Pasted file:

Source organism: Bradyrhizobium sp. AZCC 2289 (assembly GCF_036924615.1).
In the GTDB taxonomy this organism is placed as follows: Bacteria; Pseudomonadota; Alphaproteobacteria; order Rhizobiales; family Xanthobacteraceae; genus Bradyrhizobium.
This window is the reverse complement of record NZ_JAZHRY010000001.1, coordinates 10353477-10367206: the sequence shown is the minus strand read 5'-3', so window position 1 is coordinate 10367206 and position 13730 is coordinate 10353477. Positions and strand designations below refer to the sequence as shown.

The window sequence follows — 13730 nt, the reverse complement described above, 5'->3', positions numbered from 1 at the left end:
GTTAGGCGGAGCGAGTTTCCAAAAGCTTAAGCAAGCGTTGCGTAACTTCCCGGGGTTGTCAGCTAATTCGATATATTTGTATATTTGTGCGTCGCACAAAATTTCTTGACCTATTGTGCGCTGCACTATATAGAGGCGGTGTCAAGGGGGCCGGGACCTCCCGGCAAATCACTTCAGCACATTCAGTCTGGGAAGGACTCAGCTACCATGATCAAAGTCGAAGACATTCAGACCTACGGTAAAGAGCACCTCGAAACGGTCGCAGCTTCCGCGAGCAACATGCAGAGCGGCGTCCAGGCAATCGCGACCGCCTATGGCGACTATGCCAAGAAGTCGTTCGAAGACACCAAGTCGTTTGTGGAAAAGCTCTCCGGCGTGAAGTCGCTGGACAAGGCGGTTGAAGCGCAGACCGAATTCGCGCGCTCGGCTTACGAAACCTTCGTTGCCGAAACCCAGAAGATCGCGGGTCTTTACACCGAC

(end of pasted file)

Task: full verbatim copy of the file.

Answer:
Source organism: Bradyrhizobium sp. AZCC 2289 (assembly GCF_036924615.1).
In the GTDB taxonomy this organism is placed as follows: Bacteria; Pseudomonadota; Alphaproteobacteria; order Rhizobiales; family Xanthobacteraceae; genus Bradyrhizobium.
This window is the reverse complement of record NZ_JAZHRY010000001.1, coordinates 10353477-10367206: the sequence shown is the minus strand read 5'-3', so window position 1 is coordinate 10367206 and position 13730 is coordinate 10353477. Positions and strand designations below refer to the sequence as shown.

The window sequence follows — 13730 nt, the reverse complement described above, 5'->3', positions numbered from 1 at the left end:
GTTAGGCGGAGCGAGTTTCCAAAAGCTTAAGCAAGCGTTGCGTAACTTCCCGGGGTTGTCAGCTAATTCGATATATTTGTATATTTGTGCGTCGCACAAAATTTCTTGACCTATTGTGCGCTGCACTATATAGAGGCGGTGTCAAGGGGGCCGGGACCTCCCGGCAAATCACTTCAGCACATTCAGTCTGGGAAGGACTCAGCTACCATGATCAAAGTCGAAGACATTCAGACCTACGGTAAAGAGCACCTCGAAACGGTCGCAGCTTCCGCGAGCAACATGCAGAGCGGCGTCCAGGCAATCGCGACCGCCTATGGCGACTATGCCAAGAAGTCGTTCGAAGACACCAAGTCGTTTGTGGAAAAGCTCTCCGGCGTGAAGTCGCTGGACAAGGCGGTTGAAGCGCAGACCGAATTCGCGCGCTCGGCTTACGAAACCTTCGTTGCCGAAACCCAGAAGATCGCGGGTCTTTACACCGAC